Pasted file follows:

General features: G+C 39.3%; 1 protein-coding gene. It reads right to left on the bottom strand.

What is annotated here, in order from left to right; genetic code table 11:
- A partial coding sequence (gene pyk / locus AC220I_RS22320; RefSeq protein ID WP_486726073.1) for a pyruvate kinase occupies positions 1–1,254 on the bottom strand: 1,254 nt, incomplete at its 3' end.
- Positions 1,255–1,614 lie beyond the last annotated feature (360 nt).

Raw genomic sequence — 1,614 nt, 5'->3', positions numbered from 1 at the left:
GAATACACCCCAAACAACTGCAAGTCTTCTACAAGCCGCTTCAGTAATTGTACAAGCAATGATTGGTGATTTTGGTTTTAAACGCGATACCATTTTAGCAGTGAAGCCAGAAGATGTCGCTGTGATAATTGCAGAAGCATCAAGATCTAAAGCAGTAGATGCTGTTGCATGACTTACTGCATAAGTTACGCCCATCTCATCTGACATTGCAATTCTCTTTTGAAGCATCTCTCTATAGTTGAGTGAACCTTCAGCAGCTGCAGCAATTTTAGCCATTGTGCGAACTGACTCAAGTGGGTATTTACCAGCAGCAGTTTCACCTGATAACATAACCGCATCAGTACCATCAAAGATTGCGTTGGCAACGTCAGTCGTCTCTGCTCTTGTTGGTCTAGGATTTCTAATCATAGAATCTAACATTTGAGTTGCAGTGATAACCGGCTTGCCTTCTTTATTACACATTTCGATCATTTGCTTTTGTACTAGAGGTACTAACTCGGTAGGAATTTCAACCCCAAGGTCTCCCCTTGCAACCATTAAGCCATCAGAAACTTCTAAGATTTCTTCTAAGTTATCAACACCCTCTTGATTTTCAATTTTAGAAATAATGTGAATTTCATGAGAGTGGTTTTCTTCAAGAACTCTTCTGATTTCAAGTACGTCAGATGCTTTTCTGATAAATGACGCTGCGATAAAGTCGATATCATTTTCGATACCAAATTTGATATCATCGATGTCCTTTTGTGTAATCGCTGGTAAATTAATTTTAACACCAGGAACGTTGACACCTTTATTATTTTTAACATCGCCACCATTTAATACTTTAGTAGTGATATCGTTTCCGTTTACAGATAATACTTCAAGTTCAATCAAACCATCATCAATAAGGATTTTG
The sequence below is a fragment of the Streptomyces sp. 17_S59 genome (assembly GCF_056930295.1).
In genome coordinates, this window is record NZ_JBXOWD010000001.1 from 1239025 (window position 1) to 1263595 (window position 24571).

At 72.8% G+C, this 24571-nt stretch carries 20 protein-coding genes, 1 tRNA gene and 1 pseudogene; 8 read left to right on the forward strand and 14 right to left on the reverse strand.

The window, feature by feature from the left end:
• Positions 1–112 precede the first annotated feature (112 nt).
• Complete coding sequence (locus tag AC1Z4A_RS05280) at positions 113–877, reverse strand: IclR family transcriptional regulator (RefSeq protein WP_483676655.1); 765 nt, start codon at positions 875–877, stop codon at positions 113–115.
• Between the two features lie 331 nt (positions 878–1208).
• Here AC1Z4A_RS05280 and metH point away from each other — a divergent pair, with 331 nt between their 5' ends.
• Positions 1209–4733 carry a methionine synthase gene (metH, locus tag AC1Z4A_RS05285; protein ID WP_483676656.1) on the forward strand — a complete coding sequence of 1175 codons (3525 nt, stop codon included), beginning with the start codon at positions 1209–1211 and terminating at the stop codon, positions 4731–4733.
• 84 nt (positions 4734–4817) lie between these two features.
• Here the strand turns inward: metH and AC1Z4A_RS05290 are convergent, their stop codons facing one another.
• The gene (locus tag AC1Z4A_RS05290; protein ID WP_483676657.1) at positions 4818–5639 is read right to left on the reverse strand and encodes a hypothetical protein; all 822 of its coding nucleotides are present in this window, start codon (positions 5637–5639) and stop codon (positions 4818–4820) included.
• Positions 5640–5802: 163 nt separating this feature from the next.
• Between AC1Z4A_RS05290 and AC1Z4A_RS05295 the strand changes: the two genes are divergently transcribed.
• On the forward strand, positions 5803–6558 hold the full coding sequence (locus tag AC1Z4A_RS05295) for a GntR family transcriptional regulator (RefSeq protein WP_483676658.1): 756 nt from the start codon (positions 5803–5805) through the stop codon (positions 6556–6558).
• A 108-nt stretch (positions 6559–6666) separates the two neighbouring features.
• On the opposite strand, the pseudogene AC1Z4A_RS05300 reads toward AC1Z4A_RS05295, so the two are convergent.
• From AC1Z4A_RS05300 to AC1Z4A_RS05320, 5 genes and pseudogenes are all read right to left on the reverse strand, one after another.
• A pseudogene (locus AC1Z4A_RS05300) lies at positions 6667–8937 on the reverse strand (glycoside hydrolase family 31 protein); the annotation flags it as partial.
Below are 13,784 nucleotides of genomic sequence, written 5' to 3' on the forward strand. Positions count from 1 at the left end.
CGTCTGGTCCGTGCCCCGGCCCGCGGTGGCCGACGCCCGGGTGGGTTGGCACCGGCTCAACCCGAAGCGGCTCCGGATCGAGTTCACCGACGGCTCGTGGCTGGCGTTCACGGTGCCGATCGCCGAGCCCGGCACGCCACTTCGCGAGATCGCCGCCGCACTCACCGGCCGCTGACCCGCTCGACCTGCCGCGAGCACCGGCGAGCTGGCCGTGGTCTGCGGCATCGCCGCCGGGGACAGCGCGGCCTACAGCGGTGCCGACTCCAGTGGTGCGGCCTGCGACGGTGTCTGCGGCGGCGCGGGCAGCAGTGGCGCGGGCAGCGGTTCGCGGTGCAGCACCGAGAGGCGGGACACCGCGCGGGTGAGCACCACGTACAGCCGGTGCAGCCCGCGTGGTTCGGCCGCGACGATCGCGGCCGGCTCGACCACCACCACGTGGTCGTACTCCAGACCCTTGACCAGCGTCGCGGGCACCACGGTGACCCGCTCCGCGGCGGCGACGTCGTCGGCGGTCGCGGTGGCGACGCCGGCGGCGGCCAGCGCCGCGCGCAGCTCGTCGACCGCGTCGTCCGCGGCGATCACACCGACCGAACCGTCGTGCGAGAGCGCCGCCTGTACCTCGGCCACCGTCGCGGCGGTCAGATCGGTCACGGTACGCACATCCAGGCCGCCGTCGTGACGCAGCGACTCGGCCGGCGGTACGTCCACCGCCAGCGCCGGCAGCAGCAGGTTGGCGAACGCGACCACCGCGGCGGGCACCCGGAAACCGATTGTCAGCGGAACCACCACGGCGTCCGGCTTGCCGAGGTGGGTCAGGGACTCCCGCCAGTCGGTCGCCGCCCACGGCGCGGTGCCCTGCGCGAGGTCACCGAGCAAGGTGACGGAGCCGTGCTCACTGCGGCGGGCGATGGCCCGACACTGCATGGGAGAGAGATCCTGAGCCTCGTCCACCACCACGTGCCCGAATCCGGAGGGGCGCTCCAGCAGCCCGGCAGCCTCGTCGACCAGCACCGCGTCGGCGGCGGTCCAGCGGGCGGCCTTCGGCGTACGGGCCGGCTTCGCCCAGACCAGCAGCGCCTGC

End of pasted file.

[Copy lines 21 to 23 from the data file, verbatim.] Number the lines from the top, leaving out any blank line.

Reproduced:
• On the forward strand, positions 5803–6558 hold the full coding sequence (locus tag AC1Z4A_RS05295) for a GntR family transcriptional regulator (RefSeq protein WP_483676658.1): 756 nt from the start codon (positions 5803–5805) through the stop codon (positions 6556–6558).
• A 108-nt stretch (positions 6559–6666) separates the two neighbouring features.
• On the opposite strand, the pseudogene AC1Z4A_RS05300 reads toward AC1Z4A_RS05295, so the two are convergent.